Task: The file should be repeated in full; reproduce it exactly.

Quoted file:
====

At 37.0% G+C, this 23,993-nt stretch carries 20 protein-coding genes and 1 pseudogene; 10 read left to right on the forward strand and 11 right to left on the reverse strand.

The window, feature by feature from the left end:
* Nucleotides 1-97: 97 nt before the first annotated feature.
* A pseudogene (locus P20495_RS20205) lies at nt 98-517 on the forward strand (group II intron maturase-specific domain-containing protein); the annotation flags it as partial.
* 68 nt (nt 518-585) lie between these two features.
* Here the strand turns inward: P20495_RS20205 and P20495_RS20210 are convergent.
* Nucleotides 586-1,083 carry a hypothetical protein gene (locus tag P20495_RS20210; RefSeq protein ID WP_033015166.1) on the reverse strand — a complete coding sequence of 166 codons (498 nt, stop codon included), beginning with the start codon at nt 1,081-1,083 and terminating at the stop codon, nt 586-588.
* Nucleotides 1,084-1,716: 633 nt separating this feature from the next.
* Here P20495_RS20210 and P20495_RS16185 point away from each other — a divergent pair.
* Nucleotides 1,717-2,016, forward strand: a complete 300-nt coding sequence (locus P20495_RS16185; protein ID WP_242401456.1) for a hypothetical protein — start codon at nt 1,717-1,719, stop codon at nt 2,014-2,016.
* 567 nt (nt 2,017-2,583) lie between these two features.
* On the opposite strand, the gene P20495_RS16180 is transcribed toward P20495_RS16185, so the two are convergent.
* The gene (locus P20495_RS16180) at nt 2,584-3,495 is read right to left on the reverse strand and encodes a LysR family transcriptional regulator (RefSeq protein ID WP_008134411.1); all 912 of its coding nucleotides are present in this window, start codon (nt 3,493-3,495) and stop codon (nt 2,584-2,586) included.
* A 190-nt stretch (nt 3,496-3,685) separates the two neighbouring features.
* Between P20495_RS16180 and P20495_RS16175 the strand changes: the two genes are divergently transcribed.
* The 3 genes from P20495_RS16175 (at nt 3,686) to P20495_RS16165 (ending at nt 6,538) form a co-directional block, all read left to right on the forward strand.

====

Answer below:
At 37.0% G+C, this 23,993-nt stretch carries 20 protein-coding genes and 1 pseudogene; 10 read left to right on the forward strand and 11 right to left on the reverse strand.

The window, feature by feature from the left end:
* Nucleotides 1-97: 97 nt before the first annotated feature.
* A pseudogene (locus P20495_RS20205) lies at nt 98-517 on the forward strand (group II intron maturase-specific domain-containing protein); the annotation flags it as partial.
* 68 nt (nt 518-585) lie between these two features.
* Here the strand turns inward: P20495_RS20205 and P20495_RS20210 are convergent.
* Nucleotides 586-1,083 carry a hypothetical protein gene (locus tag P20495_RS20210; RefSeq protein ID WP_033015166.1) on the reverse strand — a complete coding sequence of 166 codons (498 nt, stop codon included), beginning with the start codon at nt 1,081-1,083 and terminating at the stop codon, nt 586-588.
* Nucleotides 1,084-1,716: 633 nt separating this feature from the next.
* Here P20495_RS20210 and P20495_RS16185 point away from each other — a divergent pair.
* Nucleotides 1,717-2,016, forward strand: a complete 300-nt coding sequence (locus P20495_RS16185; protein ID WP_242401456.1) for a hypothetical protein — start codon at nt 1,717-1,719, stop codon at nt 2,014-2,016.
* 567 nt (nt 2,017-2,583) lie between these two features.
* On the opposite strand, the gene P20495_RS16180 is transcribed toward P20495_RS16185, so the two are convergent.
* The gene (locus P20495_RS16180) at nt 2,584-3,495 is read right to left on the reverse strand and encodes a LysR family transcriptional regulator (RefSeq protein ID WP_008134411.1); all 912 of its coding nucleotides are present in this window, start codon (nt 3,493-3,495) and stop codon (nt 2,584-2,586) included.
* A 190-nt stretch (nt 3,496-3,685) separates the two neighbouring features.
* Between P20495_RS16180 and P20495_RS16175 the strand changes: the two genes are divergently transcribed.
* The 3 genes from P20495_RS16175 (at nt 3,686) to P20495_RS16165 (ending at nt 6,538) form a co-directional block, all read left to right on the forward strand.